Real Computer Scientists Don’t…

Real computer scientists don’t write code. They occasionally
tinker with ‘programming systems,’ but those are so high level they
hardly count (and rarely count accurately; precision is for applications.)

Real computer scientists don’t comment their code. The
identifiers are so long they can’t afford the disk space.

Real computer scientists don’t comment their code. If it was
hard to write, it should be hard to read.

Real computer scientists don’t write the user interfaces,
they merely argue over what they should look like.

Real computer scientists don’t eat quiche. They shun Schezuan
food since the hackers discovered it. Many real computer scientists consider
eating an implementation detail. (Others break down and eat with the
hackers, but only if they can have ice cream for desert.) If it doesn’t have a
programming environment complete with interactive debugger, structure editor and
extensive crossmodule type checking, real computer scientists won’t be seen tinkering
with it. They may have to use it to balance their checkbooks, as their own systems

Real computer scientists don’t program in assembler. They
don’t write in anything less portable than a number two pencil.

Real computer scientists don’t debug programs, they
dynamically modify them. This is safer, since no one has invented a way to do anything
dynamic to FORTRAN, COBOL or BASIC. Real computer scientists like C’s structured
constructs, but they are suspicious of it because it’s compiled. (Only Batch
freaks and efficiency weirdos bother with compilers, they’re soooo un-dynamic.)

Real computer scientists play Go. They have nothing against
the concept of mountain climbing, but the actual climbing is an
implementation detail best left to programmers.

Real computer scientists admire ADA for its overwhelming
aesthetic value, but they find it difficult to actually program in, as it is much too
large to implement. Most Computer scientists don’t notice this because they are still
arguing over what else to add to ADA.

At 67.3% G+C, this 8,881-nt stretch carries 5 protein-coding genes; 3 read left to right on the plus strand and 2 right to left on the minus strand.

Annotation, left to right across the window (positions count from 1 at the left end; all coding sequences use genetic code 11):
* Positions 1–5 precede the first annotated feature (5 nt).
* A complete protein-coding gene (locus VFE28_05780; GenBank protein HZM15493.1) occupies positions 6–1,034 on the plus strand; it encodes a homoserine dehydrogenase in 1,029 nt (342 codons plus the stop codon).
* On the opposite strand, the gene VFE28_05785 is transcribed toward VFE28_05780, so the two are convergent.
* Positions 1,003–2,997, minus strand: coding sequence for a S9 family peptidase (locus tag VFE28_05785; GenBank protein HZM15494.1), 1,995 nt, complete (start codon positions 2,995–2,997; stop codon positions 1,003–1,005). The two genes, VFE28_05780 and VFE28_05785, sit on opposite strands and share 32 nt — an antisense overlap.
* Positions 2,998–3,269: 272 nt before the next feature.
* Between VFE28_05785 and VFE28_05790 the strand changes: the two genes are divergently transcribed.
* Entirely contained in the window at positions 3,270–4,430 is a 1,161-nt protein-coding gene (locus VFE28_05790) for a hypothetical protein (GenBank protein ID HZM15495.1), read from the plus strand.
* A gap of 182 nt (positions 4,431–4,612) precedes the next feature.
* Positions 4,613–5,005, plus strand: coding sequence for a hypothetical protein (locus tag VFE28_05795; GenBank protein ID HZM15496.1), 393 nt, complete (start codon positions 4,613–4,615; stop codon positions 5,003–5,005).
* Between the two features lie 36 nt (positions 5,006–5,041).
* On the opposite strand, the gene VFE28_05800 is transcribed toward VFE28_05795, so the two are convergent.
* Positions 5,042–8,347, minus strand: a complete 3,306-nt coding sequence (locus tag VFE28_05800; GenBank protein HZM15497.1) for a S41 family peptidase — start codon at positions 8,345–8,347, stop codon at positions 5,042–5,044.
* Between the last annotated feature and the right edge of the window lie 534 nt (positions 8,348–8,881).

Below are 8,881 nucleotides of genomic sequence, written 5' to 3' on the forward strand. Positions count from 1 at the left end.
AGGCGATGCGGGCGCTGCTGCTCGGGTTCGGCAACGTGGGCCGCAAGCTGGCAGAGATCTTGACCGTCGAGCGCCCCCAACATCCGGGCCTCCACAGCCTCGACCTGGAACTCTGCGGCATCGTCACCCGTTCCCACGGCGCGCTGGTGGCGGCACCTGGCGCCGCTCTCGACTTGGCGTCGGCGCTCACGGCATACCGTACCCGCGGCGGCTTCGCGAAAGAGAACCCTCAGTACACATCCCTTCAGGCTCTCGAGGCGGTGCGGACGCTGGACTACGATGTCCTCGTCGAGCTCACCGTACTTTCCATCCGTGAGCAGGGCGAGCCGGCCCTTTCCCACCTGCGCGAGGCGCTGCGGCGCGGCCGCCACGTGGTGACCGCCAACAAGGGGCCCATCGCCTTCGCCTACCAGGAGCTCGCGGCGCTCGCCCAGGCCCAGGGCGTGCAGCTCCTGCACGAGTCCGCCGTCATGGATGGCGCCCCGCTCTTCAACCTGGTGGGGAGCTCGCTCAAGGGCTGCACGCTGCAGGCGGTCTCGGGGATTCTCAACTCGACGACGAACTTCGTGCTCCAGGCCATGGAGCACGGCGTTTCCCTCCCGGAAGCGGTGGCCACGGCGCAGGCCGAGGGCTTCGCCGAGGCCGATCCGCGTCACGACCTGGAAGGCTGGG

Real computer scientists work from 5 pm to 9 am because
that’s the only time they can get the 128 megabytes of main memory they need to edit
specs. (Real work starts around 2 am when enough MIPS are free for their
dynamic systems.)

Real computer scientists find it hard to share 3081s when
they are doing ‘REAL’ work.

Real computer scientists only write specs for languages that
might run on future hardware. Nobody trusts them to write specs for anything homo
sapiens will ever be able to fit on a single planet.

Real computer scientists like planning their own environments
to use bit mapped graphics. Bit mapped graphics are great because no one can
afford them, so their systems can be experimental.

Real computer scientists regret the existence of PL/I,
PASCAL, and LISP. ADA is getting there, but it still allows people to make mistakes.

Real computer scientists love the concept of users. Users are
always real impressed by the stuff computer scientists are talking about; it sure
sounds better than the stuff they are being forced to use now.

Real computer scientists despise the idea of actual hardware.
Hardware has limitations, software doesn’t. It’s a real shame that Turing
machines are so poor at I/O.

Real computer scientists love conventions. No one is expected
to lug a 3081 attached to a bit map screen to a convention, so no one will
ever know how slow their systems run.



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